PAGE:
To illustrate that very point further, one would expect the Denver Auditor's Office to need more time with the Mayor than could be provided at a general "staff meeting," and that some of the information discussed would be confidential. The 2009 calendar shows nine scheduled appointments between the Mayor and Auditor Dennis Gallagher. All of these appointments are scheduled in the same day "range," between the 10th and 13th of each month, hinting the meetings are regularly planned. This seems to be wholly appropriate. Shouldn't the city's Manager of Safety have just as much priority and confidentiality with the Mayor, on such a regular basis? We think the answer is yes.
And without a doubt, should the Mayor receive a promotion from the voters of Colorado to the Governor's office, we hope he would make meetings with the Director of the state's Department of Safety at least a monthly meeting, if not a meeting with even more frequency.
THE FOLLOWING ARE RESULTS FOR THE 2009 CALENDAR APPOINTMENTS FOR MAYOR HICKENLOOPER:
"Daily Meeting with Eric/Sabrina" (communications officers) - no fewer than 200 calendar entries
"Independent Study" - no fewer than 84 calendar entries
R.D. Sewald, Director of Legislative Services -no fewer than 85 entries
City Council President Jeanne Robb - 43 entries
"Agency Heads" - no fewer than 26 entries
DIA Aviation Manager Kim Day - no fewer than 24 entries
Auditor Dennis Gallagher - 9 entries
haircuts - 6 entries
son's soccer games - 6 entries
(*The Mayor did have LaCabe in his office three times to interview candidates for the position of fire chief. But as for regularly scheduled meetings to discuss the general business of the department of safety, those meetings apparently never happened.)
All months of the Mayor's calendar from 2008 and 2009 can be viewed starting at this link.
What follows below is the full email exchange between CompleteColorado.com and Eric Brown, spokesman for the Mayor.
1) What is the Mayor's top priority as Mayor of Denver?
City operations have been organized since 2003 around five primary goals: enhanced quality of life, economic vitality and opportunity, customer service, workplace morale and fiscal responsibility.
2) If the answer to question number 1 is public safety, how can that answer be possible if the Mayor does not regularly meet with his manager of safety?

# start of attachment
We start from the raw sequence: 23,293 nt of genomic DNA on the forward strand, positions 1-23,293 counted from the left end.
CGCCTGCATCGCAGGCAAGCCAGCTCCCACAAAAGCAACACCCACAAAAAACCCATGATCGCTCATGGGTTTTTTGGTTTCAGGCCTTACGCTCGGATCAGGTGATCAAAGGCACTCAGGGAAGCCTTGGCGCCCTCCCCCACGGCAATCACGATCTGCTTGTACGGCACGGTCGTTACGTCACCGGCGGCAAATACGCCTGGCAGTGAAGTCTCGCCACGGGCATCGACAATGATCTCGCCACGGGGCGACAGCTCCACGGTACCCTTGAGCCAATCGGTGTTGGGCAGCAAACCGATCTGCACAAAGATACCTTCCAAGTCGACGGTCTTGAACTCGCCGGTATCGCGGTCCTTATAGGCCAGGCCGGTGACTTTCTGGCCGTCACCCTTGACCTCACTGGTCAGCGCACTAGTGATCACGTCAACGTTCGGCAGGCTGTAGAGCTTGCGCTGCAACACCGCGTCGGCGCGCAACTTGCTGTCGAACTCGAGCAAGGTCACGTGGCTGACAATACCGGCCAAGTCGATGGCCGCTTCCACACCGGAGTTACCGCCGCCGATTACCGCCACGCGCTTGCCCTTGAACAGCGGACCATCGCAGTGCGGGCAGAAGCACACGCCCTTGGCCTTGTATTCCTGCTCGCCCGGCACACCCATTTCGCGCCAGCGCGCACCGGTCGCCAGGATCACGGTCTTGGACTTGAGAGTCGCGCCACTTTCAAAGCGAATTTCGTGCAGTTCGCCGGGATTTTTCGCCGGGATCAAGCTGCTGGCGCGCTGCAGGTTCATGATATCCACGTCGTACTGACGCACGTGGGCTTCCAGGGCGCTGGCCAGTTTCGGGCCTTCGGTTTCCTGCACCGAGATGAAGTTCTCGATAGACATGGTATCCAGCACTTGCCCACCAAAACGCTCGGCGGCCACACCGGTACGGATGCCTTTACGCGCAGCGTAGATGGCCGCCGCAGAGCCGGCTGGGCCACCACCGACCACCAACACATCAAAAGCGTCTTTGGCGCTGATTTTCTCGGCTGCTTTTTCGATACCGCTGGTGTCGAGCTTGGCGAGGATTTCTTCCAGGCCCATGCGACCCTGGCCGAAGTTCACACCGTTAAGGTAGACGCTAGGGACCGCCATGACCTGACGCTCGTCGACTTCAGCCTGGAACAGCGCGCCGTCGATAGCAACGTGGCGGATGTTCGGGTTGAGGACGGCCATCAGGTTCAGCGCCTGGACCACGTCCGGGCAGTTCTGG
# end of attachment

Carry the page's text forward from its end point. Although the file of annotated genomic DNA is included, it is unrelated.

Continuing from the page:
The Mayor meets regularly (such as weekly Cabinet meetings) with the Manager of Safety and other top officials throughout the City. Just because a meeting isn't marked on the calendar, doesn't mean the Mayor hasn't talked to or met with someone.
3) 2009 included the LoDo beatings, as well as the Michael DeHerrera beating. Did neither of those events warrant a scheduled phone or face-to-face appointment with Mr. LaCabe?
Phone calls or meetings don't have to be scheduled to happen. The Mayor and his Chief of Staff are in regular contact with the Manager of Safety and heads of all three safety agencies.
4) I anticipate that you might say that just because there are no instances of Mr. LaCabe appearing on the calendar, doesn't mean that he never met with Mr. LaCabe. But what seemingly cannot be denied by the calendar results is that the Mayor does not hold regularly scheduled meetings with his manager of safety, but does with several other offices/positions within city government (including 200 calendar entries of media meetings with Eric/Sabrina). Why not? Why no regularly scheduled meeting?
The Mayor does have regular meetings (such as weekly Cabinet meetings) with the Manager of Safety, as well as other top officials throughout the City. Just because a meeting isn't marked on the calendar, doesn't mean the Mayor hasn't talked to or met with someone. The Mayor and his Chief of Staff are in regular contact with the Manager of Safety. Not every Agency head requires a scheduled meeting time, as some (including Safety) freely and regularly communicate without setting aside time on the calendar. As for scheduled meetings with Sabrina and me, these are not strictly "media" meetings. The issues we deal with every day are much broader than just media.
5) Anything you'd like to add that I didn't ask........
You are welcome to talk to Al LaCabe. Let me know if you'd like his contact information.
***END OF REPORT***